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The philosopher Kate Manne’s new book is about the ways in which male entitlement leads to a wide range of misogynistic behavior.
A combination of biography, cultural commentary and personal reflection, Annik LaFarge’s “Chasing Chopin” radiates out from the “Funeral March.”
In “Finding Freedom,” the veteran reporters Omid Scobie and Carolyn Durand show how the British royal family’s fairy tale turned into a cautionary one.
Xander Miller’s debut novel asks how we can stay together when the world is coming apart.
“Evil Geniuses” diagnoses the troubling changes that have taken place in America over the last several decades, and how to fix them.
An excerpt from “Evil Genuises,” by Kurt Andersen
The show is partnering with YouTube for the con, which is usually at the Jacob K. Javits Convention Center.
Michael Hiltzik’s “Iron Empires” describes how 19th-century robber barons created and destroyed wealth on an unprecedented scale.
In her memoir, Vicki Laveau-Harvie writes about returning home to take care of her aging parents, one of whom manipulated people and facts with ease and pleasure.
In “Veritas” Ariel Sabar tells the madcap story of the professor who was tricked by a Florida fraudster into announcing an extraordinary religious discovery.
In “City at the Edge of Forever,” Peter Lunenfeld explores Los Angeles in a series of essays about the idiosyncrasies of a place that defies categories.
In the second installment of "The Americans," his series on overlooked or under-read writers, A.O. Scott considers the scrupulously documented, meticulously observed fiction of Edward P. Jones.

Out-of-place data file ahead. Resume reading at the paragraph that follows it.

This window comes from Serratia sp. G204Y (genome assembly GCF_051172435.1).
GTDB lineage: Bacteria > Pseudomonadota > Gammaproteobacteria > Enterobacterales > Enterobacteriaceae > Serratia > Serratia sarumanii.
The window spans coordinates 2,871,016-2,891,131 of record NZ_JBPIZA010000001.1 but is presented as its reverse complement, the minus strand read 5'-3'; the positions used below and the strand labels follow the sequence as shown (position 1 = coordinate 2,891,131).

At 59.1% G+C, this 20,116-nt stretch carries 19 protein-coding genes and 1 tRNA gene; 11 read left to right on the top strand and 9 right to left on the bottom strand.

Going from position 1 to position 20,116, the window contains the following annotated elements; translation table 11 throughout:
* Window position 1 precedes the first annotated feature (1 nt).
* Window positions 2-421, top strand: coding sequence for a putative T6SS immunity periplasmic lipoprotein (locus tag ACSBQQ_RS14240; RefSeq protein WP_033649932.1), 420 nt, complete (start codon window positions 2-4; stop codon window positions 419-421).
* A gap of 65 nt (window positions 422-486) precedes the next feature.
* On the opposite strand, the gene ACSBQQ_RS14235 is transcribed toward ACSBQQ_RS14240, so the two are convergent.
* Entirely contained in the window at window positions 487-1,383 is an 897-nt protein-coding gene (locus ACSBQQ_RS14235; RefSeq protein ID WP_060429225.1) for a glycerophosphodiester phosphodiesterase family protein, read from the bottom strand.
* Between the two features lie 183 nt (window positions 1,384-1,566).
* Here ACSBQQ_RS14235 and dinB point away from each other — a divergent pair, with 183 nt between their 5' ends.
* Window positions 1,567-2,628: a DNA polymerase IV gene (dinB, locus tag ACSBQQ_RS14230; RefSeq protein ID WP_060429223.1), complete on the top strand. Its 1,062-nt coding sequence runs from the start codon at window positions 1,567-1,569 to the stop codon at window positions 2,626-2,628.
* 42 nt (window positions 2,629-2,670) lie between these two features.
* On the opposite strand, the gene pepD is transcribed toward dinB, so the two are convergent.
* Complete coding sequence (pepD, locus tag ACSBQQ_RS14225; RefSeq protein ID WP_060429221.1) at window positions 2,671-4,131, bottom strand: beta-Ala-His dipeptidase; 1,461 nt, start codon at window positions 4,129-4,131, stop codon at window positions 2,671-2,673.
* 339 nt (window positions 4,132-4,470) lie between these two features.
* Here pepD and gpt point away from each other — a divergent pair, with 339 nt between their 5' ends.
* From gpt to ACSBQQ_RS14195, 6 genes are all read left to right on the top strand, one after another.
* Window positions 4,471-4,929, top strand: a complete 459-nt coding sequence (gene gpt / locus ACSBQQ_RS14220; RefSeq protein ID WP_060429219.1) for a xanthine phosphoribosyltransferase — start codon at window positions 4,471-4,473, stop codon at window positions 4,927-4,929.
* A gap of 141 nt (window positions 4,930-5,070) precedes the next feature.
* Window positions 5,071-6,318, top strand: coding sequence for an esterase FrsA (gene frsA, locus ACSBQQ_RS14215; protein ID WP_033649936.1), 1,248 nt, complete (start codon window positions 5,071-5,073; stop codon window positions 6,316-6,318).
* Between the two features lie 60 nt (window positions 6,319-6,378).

A selection of recent titles of interest; plus, a peek at what our colleagues around the newsroom are reading.
“Natural History,” “Avoid the Day,” “Crossings” and “Little Scratch” offer literary puzzle boxes and formal feats.
The three siblings at the center of “The Boy in the Field,” by Margot Livesey, find an unconscious child. Their lives are never the same.
In Jennifer Hofmann’s debut novel, “The Standardization of Demoralization Procedures,” an aging Berliner loses his sense of self.
In “The Unreality of Memory,” the poet and essayist Elisa Gabbert considers our psychological relationship to calamity.
David Mikics’s entry in the Jewish Lives series captures the greatness of the director of “2001,” “The Shining” and other classics.
In her new book “Men to Avoid in Art and Life,” Nicole Tersigni harnesses her skill with a Twitter meme to illuminate the experience of women harassed by concern trolls, “sexperts” and more.
He wrote more than 60 books, but his crowning achievement — he called it his hobby — was his 45-volume translation of a key Jewish text.

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